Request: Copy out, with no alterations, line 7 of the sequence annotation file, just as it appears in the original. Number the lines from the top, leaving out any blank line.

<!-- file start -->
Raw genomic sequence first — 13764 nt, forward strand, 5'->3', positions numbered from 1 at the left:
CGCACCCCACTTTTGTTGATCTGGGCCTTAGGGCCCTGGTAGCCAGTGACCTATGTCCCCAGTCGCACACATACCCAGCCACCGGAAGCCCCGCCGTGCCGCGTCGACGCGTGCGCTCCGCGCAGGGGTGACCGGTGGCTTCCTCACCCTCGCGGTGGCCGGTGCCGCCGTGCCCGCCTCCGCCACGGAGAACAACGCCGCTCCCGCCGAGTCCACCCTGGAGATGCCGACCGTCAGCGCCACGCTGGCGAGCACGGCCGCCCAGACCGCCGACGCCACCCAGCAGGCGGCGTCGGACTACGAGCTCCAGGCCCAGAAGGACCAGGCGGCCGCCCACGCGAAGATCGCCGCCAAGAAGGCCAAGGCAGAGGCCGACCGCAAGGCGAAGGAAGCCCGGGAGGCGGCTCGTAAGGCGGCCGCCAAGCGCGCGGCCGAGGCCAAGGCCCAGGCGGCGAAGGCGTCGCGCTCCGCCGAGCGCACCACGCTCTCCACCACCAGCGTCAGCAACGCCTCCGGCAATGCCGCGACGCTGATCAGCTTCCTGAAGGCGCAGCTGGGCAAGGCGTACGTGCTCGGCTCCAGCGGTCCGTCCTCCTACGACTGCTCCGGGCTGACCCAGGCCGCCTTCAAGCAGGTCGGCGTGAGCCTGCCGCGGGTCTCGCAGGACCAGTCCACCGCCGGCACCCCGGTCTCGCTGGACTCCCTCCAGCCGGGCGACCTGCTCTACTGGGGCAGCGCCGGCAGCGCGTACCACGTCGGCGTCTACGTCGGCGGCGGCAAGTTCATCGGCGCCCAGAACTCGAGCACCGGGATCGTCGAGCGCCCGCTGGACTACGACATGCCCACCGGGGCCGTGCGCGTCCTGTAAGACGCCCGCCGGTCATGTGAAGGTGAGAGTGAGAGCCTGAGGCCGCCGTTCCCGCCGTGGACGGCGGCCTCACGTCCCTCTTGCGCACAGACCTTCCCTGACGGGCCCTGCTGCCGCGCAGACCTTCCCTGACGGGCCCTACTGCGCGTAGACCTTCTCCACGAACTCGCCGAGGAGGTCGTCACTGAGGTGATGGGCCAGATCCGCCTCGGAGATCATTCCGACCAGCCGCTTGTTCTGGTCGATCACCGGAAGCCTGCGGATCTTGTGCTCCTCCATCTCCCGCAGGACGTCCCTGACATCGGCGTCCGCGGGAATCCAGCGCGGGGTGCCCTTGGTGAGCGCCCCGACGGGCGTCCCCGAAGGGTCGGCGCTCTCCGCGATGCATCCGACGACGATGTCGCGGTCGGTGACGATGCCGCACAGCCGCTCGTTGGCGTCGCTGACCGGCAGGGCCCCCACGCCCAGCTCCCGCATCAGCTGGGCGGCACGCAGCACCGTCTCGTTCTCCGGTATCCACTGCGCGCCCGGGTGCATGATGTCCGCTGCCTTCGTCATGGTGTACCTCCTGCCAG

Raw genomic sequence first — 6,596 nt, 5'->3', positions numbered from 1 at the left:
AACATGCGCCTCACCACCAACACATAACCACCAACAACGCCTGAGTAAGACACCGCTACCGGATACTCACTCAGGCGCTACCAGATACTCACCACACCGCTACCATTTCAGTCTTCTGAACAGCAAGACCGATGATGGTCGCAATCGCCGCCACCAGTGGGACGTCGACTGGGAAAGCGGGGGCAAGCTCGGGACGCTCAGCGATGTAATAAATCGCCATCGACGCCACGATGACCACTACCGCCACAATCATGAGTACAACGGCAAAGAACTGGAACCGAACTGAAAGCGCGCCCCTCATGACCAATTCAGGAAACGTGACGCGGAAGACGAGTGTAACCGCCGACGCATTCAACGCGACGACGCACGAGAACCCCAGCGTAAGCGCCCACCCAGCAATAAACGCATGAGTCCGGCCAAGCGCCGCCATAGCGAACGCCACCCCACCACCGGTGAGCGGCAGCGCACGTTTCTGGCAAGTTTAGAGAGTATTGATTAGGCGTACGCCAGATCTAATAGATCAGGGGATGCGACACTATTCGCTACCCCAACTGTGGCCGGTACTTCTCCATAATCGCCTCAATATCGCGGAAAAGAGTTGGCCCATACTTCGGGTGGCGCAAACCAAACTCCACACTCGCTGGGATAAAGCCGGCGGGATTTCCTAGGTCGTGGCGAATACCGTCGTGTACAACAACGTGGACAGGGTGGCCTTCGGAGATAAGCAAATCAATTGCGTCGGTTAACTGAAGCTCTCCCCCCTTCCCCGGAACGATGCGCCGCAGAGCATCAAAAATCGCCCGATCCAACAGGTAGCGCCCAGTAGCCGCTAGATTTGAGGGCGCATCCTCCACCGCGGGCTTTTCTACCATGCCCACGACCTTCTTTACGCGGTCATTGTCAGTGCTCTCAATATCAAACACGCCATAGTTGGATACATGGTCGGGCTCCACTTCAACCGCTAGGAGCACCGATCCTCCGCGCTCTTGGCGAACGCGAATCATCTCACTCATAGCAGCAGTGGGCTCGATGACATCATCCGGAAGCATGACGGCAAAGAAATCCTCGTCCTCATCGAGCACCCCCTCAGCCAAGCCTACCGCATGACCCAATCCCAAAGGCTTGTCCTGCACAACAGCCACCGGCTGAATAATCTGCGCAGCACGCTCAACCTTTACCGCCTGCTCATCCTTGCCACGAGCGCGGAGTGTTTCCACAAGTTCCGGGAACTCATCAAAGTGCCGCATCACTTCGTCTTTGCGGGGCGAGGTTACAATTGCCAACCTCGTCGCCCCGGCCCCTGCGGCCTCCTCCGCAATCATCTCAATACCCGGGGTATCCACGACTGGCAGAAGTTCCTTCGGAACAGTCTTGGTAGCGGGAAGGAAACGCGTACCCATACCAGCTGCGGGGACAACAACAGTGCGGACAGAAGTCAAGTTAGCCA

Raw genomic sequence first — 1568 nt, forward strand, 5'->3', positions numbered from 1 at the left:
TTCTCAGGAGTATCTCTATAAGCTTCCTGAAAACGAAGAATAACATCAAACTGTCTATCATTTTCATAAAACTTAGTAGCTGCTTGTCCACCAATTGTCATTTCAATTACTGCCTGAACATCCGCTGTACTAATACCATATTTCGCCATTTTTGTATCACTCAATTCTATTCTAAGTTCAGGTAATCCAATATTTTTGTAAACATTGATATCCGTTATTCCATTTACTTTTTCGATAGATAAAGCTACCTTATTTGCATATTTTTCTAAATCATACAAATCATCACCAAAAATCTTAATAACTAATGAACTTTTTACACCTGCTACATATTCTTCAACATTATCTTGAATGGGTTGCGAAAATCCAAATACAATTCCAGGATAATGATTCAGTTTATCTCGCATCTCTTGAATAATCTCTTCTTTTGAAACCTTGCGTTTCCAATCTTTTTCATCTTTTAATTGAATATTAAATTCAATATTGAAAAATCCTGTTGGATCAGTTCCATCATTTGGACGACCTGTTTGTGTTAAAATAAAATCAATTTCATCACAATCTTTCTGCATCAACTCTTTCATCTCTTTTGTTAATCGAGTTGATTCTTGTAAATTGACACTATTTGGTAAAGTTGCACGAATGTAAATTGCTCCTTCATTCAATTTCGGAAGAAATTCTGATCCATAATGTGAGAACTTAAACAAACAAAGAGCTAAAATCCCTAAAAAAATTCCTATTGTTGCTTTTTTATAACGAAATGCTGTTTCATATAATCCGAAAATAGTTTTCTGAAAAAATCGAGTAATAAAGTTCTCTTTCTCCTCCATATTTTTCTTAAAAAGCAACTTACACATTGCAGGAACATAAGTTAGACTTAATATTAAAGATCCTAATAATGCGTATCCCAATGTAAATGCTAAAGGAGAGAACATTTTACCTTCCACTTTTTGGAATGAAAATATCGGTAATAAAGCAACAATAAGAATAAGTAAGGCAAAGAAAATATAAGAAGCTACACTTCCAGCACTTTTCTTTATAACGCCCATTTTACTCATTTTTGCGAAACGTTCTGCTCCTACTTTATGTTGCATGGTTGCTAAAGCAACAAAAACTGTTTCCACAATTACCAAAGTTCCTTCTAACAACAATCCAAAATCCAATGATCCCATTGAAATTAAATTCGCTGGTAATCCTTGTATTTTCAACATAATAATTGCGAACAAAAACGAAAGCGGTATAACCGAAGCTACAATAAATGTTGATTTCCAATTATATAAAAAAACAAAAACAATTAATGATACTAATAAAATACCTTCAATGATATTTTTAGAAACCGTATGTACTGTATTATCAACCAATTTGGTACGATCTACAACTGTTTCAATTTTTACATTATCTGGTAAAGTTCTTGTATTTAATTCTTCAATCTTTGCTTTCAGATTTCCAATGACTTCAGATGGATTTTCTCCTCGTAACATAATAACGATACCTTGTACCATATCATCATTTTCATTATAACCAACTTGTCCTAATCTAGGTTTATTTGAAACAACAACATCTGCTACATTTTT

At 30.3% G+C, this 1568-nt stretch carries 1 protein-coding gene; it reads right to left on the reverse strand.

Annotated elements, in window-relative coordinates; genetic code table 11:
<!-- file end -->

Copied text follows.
At 30.3% G+C, this 1568-nt stretch carries 1 protein-coding gene; it reads right to left on the reverse strand.